Subscription cars are more available
Currently, a major reason for the positive response to subscription is that it avoids supply bottlenecks. Some automakers are prioritizing their subscription channels, and delivery waits are often just a few weeks in the US, compared with six to 12 months for purchase through traditional channels such as dealerships. In the survey, 21% of respondents highlighted short-term availability as the number-one reason they might opt for car subscription model, making it the model’s most attractive feature.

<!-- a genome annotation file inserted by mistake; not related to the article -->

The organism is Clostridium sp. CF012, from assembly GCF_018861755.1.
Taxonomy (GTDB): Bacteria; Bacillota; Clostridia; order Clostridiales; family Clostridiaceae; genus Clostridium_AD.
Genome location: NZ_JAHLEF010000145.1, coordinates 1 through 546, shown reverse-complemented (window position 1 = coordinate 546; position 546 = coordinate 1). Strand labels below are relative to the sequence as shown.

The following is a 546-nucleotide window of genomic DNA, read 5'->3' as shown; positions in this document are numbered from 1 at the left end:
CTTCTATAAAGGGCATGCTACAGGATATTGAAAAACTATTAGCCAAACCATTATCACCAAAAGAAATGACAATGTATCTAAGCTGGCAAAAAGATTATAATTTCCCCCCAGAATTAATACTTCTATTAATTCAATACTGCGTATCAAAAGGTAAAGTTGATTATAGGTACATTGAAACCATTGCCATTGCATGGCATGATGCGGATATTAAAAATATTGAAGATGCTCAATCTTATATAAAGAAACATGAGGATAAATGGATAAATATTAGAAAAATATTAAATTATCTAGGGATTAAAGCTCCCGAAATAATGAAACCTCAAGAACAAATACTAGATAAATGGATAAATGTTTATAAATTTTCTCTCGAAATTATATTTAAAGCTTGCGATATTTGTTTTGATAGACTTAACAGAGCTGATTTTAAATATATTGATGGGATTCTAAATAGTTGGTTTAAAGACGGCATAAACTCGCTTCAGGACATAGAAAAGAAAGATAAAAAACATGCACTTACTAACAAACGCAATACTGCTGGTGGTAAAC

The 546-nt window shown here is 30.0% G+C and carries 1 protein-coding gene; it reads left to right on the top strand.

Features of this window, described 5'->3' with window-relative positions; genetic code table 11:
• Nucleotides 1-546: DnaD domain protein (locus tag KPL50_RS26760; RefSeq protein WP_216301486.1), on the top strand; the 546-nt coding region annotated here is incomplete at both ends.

Quick availability has become more important given the scarcity of components such as computer chips. Subscription providers are less affected, as some manufacturers are prioritizing subscriptions
Most subscription services offer comprehensive online ordering, making the process as easy as online shopping for other products: 12% of respondents cited this as the most important reason to take advantage of subscription.
Customers like flexibility
Another advantage is flexibility. Rather than a large payment – either one-off or in installments – car subscriptions only require a monthly fee, which can usually be terminated at short notice, depending on the contract. This makes subscription less of a long-term financial commitment at a time when many households are struggling.